David Hume (1711 – 1776) was a Scottish philosopher, economist and historian of the Age of Enlightenment. He was an important figure in the Scottish Enlightenment and, along with John Locke and Bishop George Berkeley, one of the three main figureheads of the influential British Empiricism movement.
He was a fierce opponent of the Rationalism of Descartes, Leibniz and Spinoza, as well as an atheist and a skeptic. He has come to be considered as one of the most important British philosophers of all time, and he was a huge influence on later philosophers, from Immanuel Kant and Arthur Schopenhauer to the Logical Positivists and Analytic Philosophers of the 20th Century, as well as on intellectuals in other fields (including Albert Einstein, who claimed to have been inspired by Hume’s skepticism of the established order).
Even today, Hume’s philosophical work remains refreshingly modern, challenging and provocative. In later life, however, he largely turned away from philosophy in favor of economics and his other great love, history, and it was only then that he achieved recognition in his own lifetime.
Hume was born on 26 April 1711 in a tenement on the Lawnmarket in Edinburgh, Scotland. His father was Joseph Home (an advocate or barrister of Chirnside, Berwickshire, Scotland), and the aristocrat Katherine Lady Falconer. He changed his name to Hume in 1734 because the English had difficulty pronouncing “Home” in the Scottish manner.
He was well read, even as a child, and had a good grounding in Greek and Latin. He attended the University of Edinburgh at the unusually early age of twelve (possibly as young as ten), although he had little respect for the professors there and soon threw over a prospective career in law in favor of philosophy and general learning. At the tender age of eighteen, he made a great “philosophical discovery” (which remains somewhat unexplained and mysterious) that led him to devote the next ten years of his life to a concentrated period of study, reading and writing, almost to the verge of a nervous breakdown.
In order to earn a living, he took a position in a merchant’s office in Bristol before moving to Anjou, France in 1734. It was there that he used up his savings to support himself while he wrote his masterwork, “A Treatise of Human Nature”, which he completed in 1737 (at only 26 years of age). Despite the disappointment of the work’s poor reception in Britain (it was considered “abstract and unintelligible”), he immediately set to work to produce an anonymous “Abstract” or shortened version of it.
After the publication of his “Essays Moral and Political” in 1744, Hume was refused a post at the University of Edinburgh after local ministers petitioned the town council not to appoint Hume due to his Atheism. For about a year he tutored the unstable Marquise of Annandale and became involved with the Canongate Theatre in Edinburgh, where he associated with some of the Scottish Enlightenment luminaries of the time.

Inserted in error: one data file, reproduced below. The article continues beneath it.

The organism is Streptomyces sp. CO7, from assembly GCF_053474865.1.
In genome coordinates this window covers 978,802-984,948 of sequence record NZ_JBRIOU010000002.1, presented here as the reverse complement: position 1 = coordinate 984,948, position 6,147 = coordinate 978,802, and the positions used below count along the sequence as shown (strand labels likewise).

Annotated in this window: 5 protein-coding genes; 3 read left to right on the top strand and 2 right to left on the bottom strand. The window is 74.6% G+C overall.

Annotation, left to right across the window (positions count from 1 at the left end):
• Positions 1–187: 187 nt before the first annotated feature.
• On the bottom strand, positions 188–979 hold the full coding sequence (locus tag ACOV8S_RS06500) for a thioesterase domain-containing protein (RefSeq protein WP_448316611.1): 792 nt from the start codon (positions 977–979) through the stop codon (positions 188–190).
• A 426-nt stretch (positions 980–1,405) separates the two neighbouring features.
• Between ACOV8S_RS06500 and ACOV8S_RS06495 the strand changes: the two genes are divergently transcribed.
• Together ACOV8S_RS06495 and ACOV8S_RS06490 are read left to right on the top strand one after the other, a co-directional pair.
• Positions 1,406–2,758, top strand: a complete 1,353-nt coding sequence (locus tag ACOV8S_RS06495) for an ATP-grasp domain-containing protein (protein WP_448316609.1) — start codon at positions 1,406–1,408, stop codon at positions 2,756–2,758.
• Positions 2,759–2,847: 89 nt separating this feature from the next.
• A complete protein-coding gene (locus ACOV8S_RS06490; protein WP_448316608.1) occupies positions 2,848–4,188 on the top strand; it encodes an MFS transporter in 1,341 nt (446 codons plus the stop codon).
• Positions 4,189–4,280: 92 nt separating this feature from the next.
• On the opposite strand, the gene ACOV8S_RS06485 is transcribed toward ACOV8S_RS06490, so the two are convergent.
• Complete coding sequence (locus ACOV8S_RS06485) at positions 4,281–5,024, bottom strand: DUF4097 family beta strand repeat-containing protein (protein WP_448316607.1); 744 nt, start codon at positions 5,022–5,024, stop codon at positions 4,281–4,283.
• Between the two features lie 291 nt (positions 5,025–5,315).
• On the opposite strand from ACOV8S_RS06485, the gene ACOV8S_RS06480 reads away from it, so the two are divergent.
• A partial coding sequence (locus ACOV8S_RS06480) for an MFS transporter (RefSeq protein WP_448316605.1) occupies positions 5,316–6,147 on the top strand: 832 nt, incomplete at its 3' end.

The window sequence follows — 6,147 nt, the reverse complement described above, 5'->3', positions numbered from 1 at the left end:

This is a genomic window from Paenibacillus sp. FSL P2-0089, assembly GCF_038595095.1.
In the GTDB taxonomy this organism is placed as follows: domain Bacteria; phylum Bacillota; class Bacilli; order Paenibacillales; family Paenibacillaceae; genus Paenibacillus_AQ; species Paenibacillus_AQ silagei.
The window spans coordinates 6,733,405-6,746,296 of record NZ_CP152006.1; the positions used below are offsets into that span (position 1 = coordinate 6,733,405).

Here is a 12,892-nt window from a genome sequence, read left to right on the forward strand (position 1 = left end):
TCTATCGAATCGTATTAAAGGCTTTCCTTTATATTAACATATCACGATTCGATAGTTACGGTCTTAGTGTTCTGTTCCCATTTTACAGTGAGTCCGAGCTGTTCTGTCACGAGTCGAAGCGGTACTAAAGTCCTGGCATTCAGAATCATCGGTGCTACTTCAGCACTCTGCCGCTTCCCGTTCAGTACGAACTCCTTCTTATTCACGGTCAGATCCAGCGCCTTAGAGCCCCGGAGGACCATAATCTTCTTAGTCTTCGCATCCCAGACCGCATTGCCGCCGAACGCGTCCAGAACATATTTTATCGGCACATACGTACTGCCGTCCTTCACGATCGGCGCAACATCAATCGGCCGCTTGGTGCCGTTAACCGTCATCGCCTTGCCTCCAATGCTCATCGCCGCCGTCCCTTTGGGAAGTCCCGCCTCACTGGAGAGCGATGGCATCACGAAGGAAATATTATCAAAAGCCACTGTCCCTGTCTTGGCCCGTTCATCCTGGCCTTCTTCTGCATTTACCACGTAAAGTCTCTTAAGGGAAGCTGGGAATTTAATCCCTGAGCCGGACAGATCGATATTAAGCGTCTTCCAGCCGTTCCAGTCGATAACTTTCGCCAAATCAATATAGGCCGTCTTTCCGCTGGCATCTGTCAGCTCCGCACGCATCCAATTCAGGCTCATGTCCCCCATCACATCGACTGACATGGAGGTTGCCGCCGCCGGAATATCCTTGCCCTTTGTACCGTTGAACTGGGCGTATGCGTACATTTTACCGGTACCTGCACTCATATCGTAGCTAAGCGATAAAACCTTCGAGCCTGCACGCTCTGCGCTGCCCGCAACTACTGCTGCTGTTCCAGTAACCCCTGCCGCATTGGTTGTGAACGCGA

From 1746, Hume served for three years as Secretary to a distant relative, Lieutenant-General St. Clair, including as an aide-de-camp on diplomatic missions in Austria and Northern Italy, and even at one point as a staff officer on an ill-fated military expedition as part of the War of the Austrian Succession. It was during this period that he wrote his “Philosophical Essays Concerning Human Understanding”, later published as “An Enquiry Concerning Human Understanding”, which proved little more successful than the “Treatise”. He was charged with heresy (although he was defended by his young clerical friends, who argued that, as an atheist, he was outside the Church’s jurisdiction), and was again deliberately overlooked for the Chair of Philosophy at the University of Glasgow.
In 1752, the Faculty of Advocates employed him as their librarian, for which he received little or no emolument, but which gave him access to a large library, and which enabled him to continue historical research for his “History of Great Britain”. This enormous work, begun in 1745 and not completed until 1760, ran to over a million words and traced events from the Saxon kingdoms to the Glorious Revolution. It was a best-seller in its day and became the standard work on English history for many years. Thus, it was as a historian that Hume finally achieved literary fame.
From 1763 to 1765, Hume was Secretary to Lord Hertford in Paris, where he was admired by Voltaire and was friends (briefly) with Jean-Jacques Rousseau. For a year from 1767, he held the appointment of Under Secretary of State for the Northern Department in London, before retiring back to Edinburgh in 1768.
He died in Edinburgh on 25 August 1776, aged 65, probably as a result of a debilitating cancer he suffered from in his latter years, and was buried, as he requested, on Calton Hill, overlooking his home in the New Town of Edinburgh. He remained to the end positive and humane, well-loved by all who knew him, and he retained great equanimity in the face of his suffering and death.